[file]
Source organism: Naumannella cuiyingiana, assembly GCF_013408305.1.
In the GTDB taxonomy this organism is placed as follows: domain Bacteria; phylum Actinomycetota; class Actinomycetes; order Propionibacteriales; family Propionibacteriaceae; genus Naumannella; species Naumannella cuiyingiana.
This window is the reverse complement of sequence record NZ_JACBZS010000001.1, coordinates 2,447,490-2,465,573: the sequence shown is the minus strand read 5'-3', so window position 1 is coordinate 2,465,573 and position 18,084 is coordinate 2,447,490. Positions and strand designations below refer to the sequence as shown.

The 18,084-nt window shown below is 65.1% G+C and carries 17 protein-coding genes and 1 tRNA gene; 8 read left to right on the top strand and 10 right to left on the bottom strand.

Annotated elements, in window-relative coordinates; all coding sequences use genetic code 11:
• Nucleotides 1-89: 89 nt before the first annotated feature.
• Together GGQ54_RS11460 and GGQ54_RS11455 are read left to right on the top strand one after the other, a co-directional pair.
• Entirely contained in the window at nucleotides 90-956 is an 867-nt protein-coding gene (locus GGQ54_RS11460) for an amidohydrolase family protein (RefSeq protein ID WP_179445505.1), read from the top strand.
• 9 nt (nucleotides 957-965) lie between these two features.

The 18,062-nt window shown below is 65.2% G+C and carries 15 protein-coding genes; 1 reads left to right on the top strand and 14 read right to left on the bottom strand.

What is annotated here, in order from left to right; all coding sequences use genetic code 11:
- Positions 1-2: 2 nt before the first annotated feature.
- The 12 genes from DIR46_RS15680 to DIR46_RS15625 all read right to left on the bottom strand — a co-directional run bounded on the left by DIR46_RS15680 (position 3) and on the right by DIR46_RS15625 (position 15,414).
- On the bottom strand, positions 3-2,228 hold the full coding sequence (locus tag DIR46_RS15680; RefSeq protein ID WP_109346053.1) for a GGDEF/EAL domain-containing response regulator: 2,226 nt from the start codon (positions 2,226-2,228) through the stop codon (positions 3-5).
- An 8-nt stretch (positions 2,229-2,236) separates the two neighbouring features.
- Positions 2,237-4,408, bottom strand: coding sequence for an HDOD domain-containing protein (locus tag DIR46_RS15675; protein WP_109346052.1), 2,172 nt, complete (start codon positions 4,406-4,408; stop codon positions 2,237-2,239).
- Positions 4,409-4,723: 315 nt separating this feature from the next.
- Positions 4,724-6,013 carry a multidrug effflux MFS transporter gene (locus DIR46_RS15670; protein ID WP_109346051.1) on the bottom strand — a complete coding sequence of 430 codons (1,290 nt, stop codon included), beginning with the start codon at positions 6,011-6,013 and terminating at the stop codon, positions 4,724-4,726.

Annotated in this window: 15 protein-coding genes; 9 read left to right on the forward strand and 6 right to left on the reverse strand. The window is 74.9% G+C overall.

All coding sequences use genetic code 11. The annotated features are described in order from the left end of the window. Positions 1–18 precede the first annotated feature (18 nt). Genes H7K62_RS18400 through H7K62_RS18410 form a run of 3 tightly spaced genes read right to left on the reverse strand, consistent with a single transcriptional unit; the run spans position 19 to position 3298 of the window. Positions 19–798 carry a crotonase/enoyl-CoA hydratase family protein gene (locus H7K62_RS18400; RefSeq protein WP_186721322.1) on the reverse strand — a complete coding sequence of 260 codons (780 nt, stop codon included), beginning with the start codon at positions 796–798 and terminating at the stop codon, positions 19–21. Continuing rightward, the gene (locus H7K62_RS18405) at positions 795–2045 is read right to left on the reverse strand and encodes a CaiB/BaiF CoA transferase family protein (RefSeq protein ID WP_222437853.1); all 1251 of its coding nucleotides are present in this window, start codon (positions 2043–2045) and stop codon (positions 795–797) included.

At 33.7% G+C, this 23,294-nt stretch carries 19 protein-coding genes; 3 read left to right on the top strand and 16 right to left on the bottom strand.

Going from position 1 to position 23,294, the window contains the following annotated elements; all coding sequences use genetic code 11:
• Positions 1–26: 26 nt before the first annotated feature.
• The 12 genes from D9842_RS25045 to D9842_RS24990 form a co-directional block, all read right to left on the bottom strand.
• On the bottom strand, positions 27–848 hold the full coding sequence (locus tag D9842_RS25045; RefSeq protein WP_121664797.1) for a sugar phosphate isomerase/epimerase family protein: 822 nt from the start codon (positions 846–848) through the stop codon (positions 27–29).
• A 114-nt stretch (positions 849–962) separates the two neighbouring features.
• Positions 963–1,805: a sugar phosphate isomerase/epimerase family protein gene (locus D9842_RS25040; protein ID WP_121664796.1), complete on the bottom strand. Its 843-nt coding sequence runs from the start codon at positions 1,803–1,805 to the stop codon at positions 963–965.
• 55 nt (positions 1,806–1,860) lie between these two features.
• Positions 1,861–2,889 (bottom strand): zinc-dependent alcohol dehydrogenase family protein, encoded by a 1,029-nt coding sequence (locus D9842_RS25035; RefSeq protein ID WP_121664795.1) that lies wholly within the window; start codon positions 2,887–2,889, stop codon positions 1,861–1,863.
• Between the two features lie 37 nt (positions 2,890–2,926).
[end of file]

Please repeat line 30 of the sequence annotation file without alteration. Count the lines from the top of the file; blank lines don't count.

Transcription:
• Between the two features lie 37 nt (positions 2,890–2,926).